In the largest study to date reviewing Hirschsprung-associated enterocolitis (HAEC) diagnostic scoring systems, a novel scoring system for HAEC developed by Le Bonheur Pediatric Surgery Fellow Ruth A. Lewit, MD, MPH, was recently published in the Journal of Surgical Research. This new scoring system may help reduce the rate of underdiagnosis of HAEC, allowing for earlier diagnosis and treatment of patients. Of the 369 episodes of HAEC reviewed in the study, 173 (46%) met the diagnostic cutoff for the new score but did not meet cutoffs for previous scoring systems used for HAEC.
“Improved diagnosis of HAEC has the potential to reduce hospital admissions, limit morbidity and improve outcomes,” said Lewit. “This novel scoring system for HAEC has several advantages over previous scoring systems, but most importantly may help reduce the rate of underdiagnosis of HAEC.”
Le Bonheur Pediatric Surgery Fellow Ruth A. Lewit, MD, MPH
Two scoring systems exist for diagnosing HAEC – the Pastor score, published in 2008, and the Frykman score, published in 2018. The accuracy of these scores, however, is limited due to their restrictive nature and neither has been widely adopted in clinical practice. Lewit and her team aimed to develop a new diagnostic tool that provided better utility and diagnostic accuracy in a clinical setting.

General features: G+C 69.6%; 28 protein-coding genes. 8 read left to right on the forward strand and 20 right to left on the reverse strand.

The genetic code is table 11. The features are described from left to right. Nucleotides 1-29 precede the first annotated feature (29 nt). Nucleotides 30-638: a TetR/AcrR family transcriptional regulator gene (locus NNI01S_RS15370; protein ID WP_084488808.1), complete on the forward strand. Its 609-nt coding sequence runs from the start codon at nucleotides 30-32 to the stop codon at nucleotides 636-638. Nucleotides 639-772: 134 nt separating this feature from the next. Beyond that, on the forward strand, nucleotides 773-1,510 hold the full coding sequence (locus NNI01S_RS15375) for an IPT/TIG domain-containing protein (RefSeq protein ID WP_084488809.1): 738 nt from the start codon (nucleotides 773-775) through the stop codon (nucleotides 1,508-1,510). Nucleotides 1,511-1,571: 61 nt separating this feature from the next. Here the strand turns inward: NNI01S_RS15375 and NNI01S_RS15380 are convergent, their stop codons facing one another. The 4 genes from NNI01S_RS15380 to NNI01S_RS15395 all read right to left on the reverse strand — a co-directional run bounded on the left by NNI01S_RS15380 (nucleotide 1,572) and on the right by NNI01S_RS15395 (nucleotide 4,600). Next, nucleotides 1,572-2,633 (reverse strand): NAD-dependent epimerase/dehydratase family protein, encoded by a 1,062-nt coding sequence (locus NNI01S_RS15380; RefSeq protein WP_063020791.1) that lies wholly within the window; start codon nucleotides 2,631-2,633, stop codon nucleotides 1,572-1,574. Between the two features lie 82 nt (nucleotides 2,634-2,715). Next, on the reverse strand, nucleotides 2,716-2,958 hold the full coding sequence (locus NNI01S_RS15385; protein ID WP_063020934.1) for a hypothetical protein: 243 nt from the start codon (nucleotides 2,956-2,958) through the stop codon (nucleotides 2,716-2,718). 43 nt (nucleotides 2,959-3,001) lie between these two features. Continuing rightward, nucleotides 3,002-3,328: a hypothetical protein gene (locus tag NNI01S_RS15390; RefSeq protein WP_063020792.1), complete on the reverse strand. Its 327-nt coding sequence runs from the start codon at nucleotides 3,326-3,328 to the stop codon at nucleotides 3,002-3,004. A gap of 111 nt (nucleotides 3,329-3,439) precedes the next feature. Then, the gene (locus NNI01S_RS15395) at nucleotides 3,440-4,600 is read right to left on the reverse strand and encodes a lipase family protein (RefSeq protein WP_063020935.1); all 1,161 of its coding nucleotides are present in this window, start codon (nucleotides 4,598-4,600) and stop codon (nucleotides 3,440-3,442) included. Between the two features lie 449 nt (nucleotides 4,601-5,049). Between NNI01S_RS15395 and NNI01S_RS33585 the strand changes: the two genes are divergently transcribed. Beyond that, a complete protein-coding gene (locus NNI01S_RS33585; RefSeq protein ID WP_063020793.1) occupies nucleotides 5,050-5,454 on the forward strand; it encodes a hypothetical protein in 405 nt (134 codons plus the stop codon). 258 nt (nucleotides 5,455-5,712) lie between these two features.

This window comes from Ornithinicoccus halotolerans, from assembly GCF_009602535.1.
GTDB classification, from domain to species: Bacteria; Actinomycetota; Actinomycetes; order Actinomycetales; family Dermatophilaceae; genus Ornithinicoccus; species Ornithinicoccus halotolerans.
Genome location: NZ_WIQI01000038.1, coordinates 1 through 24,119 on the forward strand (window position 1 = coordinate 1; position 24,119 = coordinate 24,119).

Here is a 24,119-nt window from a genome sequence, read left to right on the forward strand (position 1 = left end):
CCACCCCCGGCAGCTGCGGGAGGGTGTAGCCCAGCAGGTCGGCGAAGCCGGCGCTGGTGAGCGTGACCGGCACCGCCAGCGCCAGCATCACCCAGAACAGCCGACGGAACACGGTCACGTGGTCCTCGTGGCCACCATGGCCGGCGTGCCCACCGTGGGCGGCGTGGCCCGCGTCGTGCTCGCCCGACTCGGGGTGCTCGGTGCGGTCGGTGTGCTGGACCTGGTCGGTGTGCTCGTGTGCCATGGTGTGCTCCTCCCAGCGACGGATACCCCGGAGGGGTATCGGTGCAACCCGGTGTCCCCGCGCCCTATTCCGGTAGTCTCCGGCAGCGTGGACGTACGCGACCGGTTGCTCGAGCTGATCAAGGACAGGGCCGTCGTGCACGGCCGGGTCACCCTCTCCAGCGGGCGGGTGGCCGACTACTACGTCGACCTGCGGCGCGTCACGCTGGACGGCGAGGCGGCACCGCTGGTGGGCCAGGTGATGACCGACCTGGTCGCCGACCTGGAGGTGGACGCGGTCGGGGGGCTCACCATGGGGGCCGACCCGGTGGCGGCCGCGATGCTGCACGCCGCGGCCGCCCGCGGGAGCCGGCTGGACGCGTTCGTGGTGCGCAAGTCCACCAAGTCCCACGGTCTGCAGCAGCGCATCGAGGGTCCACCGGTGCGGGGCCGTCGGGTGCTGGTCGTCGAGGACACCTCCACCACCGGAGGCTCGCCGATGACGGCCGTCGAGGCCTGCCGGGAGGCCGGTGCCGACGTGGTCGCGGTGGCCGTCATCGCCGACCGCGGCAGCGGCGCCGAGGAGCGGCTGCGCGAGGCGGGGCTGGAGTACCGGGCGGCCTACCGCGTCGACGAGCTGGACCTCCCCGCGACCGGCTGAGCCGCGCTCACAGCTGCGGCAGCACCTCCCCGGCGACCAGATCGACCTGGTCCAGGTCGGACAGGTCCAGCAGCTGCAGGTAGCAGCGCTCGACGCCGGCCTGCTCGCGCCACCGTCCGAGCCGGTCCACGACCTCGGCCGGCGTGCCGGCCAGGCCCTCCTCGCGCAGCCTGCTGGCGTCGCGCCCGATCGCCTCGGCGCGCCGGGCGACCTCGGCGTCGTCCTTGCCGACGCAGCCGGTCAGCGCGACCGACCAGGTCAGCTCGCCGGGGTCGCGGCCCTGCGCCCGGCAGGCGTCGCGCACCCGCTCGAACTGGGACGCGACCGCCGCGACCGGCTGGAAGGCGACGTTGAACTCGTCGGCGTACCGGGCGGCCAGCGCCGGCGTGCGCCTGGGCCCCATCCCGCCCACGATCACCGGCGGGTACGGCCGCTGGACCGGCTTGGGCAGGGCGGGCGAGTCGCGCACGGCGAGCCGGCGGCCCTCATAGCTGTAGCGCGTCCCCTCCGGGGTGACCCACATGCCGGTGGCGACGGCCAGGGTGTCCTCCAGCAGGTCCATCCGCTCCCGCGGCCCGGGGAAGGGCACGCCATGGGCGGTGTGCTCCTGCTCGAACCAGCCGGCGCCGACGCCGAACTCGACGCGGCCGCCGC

For the purpose of this study, an HAEC diagnosis was defined as treatment consisting of antibiotics, bowel rest and rectal irrigations. This study evaluated the existing HAEC systems and developed a new scoring system by evaluating 1,450 encounters with 200 patients and 369 HAEC episodes at four centers worldwide. The Pastor and Frykman scores were retrospectively calculated for each episode, and Lewit identified six variables to include in the new scoring system.
The variables that are significantly associated with diagnosis of HAEC – fever, bloody diarrhea, obstipation, distention, dilated loops of bowel on x-ray and leukocytosis – were used to create a new score. When reviewing HAEC episodes through the Pastor and Frykman scores, 46% did not meet their criteria but did meet the cutoff for the new score. This suggests that 46% of patients would have been underdiagnosed with HAEC using the previous scoring systems.
“The new scoring system offers several advantages,” said Lewit. “The new score includes signs that are frequently seen in HAEC, maximizes sensitivity compared to previous scoring systems and is simple and designed specifically to be used in a clinical setting.”
Further study is needed to externally validate the new score before implementing clinically on a wide scale.
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